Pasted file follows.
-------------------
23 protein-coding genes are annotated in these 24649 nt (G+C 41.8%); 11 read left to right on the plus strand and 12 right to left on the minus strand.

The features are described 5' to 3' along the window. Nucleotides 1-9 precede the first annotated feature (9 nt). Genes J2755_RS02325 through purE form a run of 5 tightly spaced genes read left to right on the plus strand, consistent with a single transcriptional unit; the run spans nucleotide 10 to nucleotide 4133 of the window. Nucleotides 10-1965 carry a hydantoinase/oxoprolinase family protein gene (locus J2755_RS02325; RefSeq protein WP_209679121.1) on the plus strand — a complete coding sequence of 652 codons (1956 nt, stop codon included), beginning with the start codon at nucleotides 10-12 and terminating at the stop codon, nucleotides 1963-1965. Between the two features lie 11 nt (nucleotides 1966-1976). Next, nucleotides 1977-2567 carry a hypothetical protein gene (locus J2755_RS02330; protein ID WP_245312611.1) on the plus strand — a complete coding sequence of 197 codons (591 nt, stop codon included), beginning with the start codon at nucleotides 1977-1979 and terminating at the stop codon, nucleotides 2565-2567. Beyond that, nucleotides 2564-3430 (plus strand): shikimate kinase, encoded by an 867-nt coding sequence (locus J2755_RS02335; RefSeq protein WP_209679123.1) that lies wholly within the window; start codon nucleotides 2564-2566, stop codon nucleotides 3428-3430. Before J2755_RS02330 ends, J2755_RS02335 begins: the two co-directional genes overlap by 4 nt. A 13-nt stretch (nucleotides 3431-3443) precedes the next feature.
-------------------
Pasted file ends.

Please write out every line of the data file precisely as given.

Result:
23 protein-coding genes are annotated in these 24649 nt (G+C 41.8%); 11 read left to right on the plus strand and 12 right to left on the minus strand.

The features are described 5' to 3' along the window. Nucleotides 1-9 precede the first annotated feature (9 nt). Genes J2755_RS02325 through purE form a run of 5 tightly spaced genes read left to right on the plus strand, consistent with a single transcriptional unit; the run spans nucleotide 10 to nucleotide 4133 of the window. Nucleotides 10-1965 carry a hydantoinase/oxoprolinase family protein gene (locus J2755_RS02325; RefSeq protein WP_209679121.1) on the plus strand — a complete coding sequence of 652 codons (1956 nt, stop codon included), beginning with the start codon at nucleotides 10-12 and terminating at the stop codon, nucleotides 1963-1965. Between the two features lie 11 nt (nucleotides 1966-1976). Next, nucleotides 1977-2567 carry a hypothetical protein gene (locus J2755_RS02330; protein ID WP_245312611.1) on the plus strand — a complete coding sequence of 197 codons (591 nt, stop codon included), beginning with the start codon at nucleotides 1977-1979 and terminating at the stop codon, nucleotides 2565-2567. Beyond that, nucleotides 2564-3430 (plus strand): shikimate kinase, encoded by an 867-nt coding sequence (locus J2755_RS02335; RefSeq protein WP_209679123.1) that lies wholly within the window; start codon nucleotides 2564-2566, stop codon nucleotides 3428-3430. Before J2755_RS02330 ends, J2755_RS02335 begins: the two co-directional genes overlap by 4 nt. A 13-nt stretch (nucleotides 3431-3443) precedes the next feature.